By Jennifer Copley (Last Updated 26 July 2011)
There are two types of tomato cracking (also referred to as splitting):
- Concentric cracking – The tomato skin splits in circles or semi-circles spanning a portion or the entire circumference of the fruit.
- Radial cracking – Splits run in straight lines outward from the stem.
Splitting or cracking tends to occur when the tomato is nearly mature, and the earlier it happens during the maturation process, the larger the crack will be.
Causes of Tomato Splits or Cracks
Splitting is more likely to occur in tomato varieties where the skin does not stretch easily. Causes of splitting or cracking include:
- Inconsistent watering: The most common cause of splits in tomatoes is heavy rainfall or watering after a period of dryness. Irregularly watered tomato crops are prone to cracking because the sudden excessive moisture makes the inside of the tomato expand, rupturing the outer skin.
- Temperature fluctuations: Large changes in temperature can cause splitting, especially if leaves are removed from the tomato plants too early so that the fruit is deprived of protection. Alternate heating during the day and cooling at night causes the skin to expand and contract, leading to splits.
- Improper fertilization: Being low in potassium and high in nitrogen can make tomatoes more prone to cracking, as can overfeeding once tomatoes have begun to ripen.
How to Prevent Tomatoes from Cracking or Splitting
To prevent cracks and splits in tomatoes:
- Choose tomato varieties that are less prone to cracking such as Mountain Pride and Mountain Delight – ask experts at your local gardening store about additional crack-resistant varieties.
- Ensure that plants receive consistent watering and avoid overwatering – water regularly rather than allowing tomato plants to dry out completely and then soaking them.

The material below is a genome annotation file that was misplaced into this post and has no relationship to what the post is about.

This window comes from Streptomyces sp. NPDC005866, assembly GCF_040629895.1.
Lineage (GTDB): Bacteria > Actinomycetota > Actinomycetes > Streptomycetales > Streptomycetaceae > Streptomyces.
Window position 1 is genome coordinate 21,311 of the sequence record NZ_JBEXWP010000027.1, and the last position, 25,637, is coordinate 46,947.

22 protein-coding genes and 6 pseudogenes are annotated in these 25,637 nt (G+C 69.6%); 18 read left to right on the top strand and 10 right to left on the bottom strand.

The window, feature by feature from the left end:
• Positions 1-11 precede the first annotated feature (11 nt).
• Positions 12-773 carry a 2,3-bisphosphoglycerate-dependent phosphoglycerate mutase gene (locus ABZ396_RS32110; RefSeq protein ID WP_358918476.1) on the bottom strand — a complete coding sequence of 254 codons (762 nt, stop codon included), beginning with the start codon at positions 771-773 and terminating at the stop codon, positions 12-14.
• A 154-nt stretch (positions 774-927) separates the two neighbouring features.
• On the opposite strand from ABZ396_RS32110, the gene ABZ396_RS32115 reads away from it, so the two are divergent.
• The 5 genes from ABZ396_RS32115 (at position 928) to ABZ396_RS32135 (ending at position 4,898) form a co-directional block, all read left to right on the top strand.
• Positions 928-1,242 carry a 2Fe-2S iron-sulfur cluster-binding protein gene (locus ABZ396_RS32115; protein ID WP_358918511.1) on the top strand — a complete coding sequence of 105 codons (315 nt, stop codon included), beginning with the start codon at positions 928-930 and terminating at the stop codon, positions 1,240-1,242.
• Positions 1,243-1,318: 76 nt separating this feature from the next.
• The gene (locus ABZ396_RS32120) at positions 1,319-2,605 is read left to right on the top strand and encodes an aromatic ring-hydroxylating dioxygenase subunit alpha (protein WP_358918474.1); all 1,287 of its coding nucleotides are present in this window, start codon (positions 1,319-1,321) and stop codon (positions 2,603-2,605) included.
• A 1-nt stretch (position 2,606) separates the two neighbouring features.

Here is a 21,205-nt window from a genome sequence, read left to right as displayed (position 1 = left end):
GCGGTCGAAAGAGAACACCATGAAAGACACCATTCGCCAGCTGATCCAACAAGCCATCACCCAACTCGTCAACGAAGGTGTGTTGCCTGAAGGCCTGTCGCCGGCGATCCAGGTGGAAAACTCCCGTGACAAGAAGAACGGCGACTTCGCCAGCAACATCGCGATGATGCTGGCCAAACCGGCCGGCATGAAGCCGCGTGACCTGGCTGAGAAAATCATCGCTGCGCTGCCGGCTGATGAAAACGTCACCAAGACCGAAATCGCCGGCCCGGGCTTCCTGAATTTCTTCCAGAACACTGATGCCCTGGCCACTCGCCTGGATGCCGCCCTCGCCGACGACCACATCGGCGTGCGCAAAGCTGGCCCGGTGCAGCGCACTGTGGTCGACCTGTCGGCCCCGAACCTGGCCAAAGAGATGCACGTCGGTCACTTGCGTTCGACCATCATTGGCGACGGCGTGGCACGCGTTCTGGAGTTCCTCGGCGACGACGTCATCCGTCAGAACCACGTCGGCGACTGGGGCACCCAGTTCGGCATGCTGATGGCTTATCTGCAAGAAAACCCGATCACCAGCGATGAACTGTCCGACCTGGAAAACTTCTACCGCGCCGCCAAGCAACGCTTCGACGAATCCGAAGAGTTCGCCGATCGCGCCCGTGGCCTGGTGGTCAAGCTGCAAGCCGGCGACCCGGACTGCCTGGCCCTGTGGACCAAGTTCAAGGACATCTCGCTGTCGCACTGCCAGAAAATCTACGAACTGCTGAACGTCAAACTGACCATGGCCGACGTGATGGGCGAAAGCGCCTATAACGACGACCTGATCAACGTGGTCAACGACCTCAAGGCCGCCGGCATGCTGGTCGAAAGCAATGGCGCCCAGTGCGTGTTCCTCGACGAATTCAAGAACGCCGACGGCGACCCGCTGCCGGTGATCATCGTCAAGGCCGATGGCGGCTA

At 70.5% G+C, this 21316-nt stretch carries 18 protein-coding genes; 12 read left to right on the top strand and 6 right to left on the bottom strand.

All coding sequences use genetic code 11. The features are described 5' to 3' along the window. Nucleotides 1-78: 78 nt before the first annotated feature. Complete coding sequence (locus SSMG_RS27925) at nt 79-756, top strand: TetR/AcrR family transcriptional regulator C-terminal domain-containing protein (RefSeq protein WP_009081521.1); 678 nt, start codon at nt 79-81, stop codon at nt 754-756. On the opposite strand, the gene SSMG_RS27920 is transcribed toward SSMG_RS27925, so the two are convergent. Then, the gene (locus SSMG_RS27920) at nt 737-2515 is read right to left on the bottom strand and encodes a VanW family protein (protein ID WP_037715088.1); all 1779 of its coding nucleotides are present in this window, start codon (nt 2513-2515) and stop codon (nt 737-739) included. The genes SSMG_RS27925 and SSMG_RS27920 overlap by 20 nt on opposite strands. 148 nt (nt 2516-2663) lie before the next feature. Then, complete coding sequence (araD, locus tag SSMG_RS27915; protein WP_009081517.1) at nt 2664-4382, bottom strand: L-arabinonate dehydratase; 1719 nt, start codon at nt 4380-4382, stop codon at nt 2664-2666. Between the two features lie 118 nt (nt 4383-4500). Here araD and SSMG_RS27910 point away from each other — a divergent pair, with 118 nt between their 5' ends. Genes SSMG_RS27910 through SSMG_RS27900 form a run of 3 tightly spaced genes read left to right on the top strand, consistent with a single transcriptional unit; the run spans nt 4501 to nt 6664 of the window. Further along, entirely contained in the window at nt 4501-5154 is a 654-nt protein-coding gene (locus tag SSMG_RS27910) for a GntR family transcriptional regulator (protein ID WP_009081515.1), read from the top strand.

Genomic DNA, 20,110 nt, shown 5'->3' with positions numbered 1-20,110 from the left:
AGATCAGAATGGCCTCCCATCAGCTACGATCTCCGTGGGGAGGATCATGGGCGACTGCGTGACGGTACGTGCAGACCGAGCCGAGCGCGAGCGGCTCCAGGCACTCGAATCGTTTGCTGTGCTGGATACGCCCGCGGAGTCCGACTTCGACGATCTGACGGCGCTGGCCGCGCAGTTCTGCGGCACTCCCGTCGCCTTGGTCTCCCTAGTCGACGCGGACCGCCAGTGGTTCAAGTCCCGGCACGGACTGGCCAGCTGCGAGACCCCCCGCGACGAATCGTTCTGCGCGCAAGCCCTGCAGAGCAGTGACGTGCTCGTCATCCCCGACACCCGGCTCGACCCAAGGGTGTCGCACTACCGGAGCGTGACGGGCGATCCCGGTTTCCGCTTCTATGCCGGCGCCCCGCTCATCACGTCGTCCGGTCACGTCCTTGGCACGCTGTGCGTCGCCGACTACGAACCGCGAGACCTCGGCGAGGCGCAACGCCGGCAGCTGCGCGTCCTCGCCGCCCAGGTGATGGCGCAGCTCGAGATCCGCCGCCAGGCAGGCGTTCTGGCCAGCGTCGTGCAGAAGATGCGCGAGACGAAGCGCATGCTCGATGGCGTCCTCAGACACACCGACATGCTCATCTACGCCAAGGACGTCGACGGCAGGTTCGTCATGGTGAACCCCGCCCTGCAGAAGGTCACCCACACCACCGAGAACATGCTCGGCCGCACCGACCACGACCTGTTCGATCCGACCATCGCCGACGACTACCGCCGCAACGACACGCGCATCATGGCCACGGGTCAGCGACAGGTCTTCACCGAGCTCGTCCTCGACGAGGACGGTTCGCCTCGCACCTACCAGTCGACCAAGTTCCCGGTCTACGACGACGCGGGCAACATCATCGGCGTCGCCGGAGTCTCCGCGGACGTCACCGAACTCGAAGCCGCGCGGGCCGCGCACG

- Stop watering and don’t overfeed tomato plants once their fruit begins to ripen.
- Don’t prune leaves too excessively.
- Fertilize appropriately for tomatoes – tomato fertilizers should be high in potassium.
- If growing in a greenhouse, control the temperature as much as possible.
- Toward the end of the growing season when temperatures begin to cool and heavy rains are more likely, pick fruit early and allow it to ripen indoors.
Is It Safe to Eat Split or Cracked Tomatoes?
As a general rule, splits or cracks are an aesthetic problem only, and the tomato should be just as tasty as an intact fruit. However, splits expose the tomato flesh to insect pests, diseases, and fungal infections, so split or cracked tomatoes should be picked immediately, as soon as they start to rupture. If a split tomato has sat on the vine for a while, it’s probably best to discard it. If consuming a split tomato, cut out the split area.
On a plant where cracking has been a problem, picking under-ripe tomatoes and ripening them indoors is recommended to prevent further splits.
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- Lefroy Valley. (April 2002). “Cracking in Tomatoes.” Grower Solutions Magazine. AgriSupportOnline.com.
- Royal Horticultural Society. (2009). “Tomatoes: Fruit Splitting and Cracking.” RHS.org.uk.
- VeggieGardener.com. (23 July 2009). “What Causes a Tomato to Crack or Split?”
- Zitter, T.A., & Reiners, S., Cornell University. (May 2004). “Common Tomato Fruit Disorders.” VegetableMDOnline.ppath.cornell.edu.